Not since the Kennedy-Nixon debates of 1960, when TV made its grand entrance into politics, has a medium shown such potential to affect the outcome of a presidential race.
'We can't afford another reckless president,' declares an ad from moveon.org found on YouTube.
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An Ad Age Editorial
Granted, it's unlikely any of the candidates will have such a shining Kennedy-esque moment on YouTube that he or she will run off with the race, but the inverse is certainly possible. As Joe Trippi, head of Trippi & Associates and now in the employ of the John Edwards campaign, put it: "When you look back at 2008, you will also see the candidate who was riding high until the person with the cellphone caught them doing something or saying something and put it up on YouTube."
You could argue that's already happened. It wasn't just George Allen's Senate re-election bid that was derailed when his "macaca" remark was captured on tape and unleashed upon the web. Up until that point, he'd also intended to make a run for the White House.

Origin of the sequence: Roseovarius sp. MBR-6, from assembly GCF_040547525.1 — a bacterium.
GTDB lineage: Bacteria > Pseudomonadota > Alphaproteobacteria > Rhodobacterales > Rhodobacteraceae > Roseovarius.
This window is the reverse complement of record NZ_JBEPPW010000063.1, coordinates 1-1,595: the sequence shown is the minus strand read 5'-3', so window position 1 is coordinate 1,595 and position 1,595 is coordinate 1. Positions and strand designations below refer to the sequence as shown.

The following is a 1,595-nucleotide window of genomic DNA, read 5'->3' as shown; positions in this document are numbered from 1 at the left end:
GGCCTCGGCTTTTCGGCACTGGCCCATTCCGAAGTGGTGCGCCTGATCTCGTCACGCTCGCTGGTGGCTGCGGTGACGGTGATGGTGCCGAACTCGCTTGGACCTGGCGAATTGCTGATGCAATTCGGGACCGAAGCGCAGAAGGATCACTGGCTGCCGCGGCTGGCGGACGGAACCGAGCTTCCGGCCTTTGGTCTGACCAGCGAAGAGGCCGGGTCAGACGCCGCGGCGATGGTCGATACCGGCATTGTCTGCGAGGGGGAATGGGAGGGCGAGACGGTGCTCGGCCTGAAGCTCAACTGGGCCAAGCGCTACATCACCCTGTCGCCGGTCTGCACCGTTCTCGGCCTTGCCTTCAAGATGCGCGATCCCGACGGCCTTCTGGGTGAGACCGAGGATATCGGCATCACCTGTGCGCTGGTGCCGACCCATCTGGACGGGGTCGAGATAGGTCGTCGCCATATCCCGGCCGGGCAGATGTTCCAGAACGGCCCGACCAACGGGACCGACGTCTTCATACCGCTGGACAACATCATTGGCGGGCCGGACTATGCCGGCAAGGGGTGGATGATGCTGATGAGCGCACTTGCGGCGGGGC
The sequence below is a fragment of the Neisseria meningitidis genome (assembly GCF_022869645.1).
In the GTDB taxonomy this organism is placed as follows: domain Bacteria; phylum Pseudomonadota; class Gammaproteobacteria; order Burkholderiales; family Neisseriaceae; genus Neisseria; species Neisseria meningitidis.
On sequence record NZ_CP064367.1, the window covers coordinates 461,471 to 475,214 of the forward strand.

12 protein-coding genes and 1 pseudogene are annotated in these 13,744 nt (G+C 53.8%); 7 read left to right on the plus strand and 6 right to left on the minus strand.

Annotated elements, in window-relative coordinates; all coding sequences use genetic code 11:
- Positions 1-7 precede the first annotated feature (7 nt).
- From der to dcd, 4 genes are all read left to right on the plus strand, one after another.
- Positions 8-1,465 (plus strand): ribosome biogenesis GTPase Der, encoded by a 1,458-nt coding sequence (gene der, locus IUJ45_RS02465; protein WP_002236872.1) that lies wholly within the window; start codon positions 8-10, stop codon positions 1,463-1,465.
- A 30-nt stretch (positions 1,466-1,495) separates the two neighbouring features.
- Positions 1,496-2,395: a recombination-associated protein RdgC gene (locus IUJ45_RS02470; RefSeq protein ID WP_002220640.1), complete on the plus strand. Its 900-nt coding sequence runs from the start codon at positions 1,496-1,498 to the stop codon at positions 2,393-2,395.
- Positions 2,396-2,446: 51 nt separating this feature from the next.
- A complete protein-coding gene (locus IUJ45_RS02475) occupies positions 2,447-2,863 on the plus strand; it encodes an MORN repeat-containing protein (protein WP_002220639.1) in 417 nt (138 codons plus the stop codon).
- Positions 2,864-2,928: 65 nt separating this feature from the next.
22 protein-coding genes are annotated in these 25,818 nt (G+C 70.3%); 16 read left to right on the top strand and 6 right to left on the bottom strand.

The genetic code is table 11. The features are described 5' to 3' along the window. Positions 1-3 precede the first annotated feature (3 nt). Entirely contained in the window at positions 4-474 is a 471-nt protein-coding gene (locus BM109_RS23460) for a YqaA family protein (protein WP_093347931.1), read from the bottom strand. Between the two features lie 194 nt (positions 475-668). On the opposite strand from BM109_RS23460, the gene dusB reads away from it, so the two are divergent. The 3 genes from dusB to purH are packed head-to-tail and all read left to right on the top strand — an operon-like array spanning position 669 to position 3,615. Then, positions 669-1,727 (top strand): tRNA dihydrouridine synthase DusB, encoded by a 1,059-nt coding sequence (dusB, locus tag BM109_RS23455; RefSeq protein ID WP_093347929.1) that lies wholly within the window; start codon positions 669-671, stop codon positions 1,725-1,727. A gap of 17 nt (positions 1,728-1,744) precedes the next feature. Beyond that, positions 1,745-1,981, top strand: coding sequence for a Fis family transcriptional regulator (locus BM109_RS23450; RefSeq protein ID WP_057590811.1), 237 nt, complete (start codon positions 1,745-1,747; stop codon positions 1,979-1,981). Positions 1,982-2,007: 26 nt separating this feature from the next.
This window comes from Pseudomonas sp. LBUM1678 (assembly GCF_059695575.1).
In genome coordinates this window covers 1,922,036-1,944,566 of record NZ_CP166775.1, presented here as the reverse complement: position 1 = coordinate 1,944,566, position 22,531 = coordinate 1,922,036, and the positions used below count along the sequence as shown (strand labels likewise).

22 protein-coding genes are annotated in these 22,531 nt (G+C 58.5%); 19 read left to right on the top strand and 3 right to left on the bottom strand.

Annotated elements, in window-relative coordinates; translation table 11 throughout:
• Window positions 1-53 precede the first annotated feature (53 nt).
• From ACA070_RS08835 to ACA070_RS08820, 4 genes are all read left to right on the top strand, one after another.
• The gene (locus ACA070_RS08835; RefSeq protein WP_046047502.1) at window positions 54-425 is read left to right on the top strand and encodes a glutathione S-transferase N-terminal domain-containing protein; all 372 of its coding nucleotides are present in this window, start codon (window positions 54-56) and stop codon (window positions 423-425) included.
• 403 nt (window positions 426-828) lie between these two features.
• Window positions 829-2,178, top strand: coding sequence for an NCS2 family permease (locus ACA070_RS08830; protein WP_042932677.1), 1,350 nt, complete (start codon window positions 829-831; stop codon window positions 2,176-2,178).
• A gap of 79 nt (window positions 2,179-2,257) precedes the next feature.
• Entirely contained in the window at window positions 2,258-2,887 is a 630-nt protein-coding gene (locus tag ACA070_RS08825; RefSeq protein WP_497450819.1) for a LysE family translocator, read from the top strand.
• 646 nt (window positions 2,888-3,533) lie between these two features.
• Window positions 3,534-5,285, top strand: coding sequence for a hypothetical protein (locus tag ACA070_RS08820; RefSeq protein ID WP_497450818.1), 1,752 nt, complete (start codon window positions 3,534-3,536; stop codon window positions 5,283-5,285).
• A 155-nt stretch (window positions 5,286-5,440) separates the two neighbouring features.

Since then, campaigns have been trying to get a handle on YouTube, a tool that can be a politician's best friend or worst enemy -- able to showcase opponents' flaws, deliver new mixes of politainment and offer the prospect of pitches longer than 30 seconds.
"It's becoming an important factor," said Tad Devine, who was a senior strategist for John Kerry's presidential race. He said the Allen incident led to a realization that YouTube is "hovering there" waiting for the wrong moment to be captured.
Thomas E. Mann, senior fellow at the Brookings Institution, said YouTube may make candidates much more careful about what they do and say. "There are no more out-of-town runs to campaign before small groups and try out speeches and make mistakes," he said. "Wherever they go, someone will have a camera on them at all times."
But that didn't stop Sen. Hillary Clinton from using different accents in front of different crowds or Sen. John McCain from singing "Bomb Iran" to the tune of the Beach Boys' "Barbara Ann."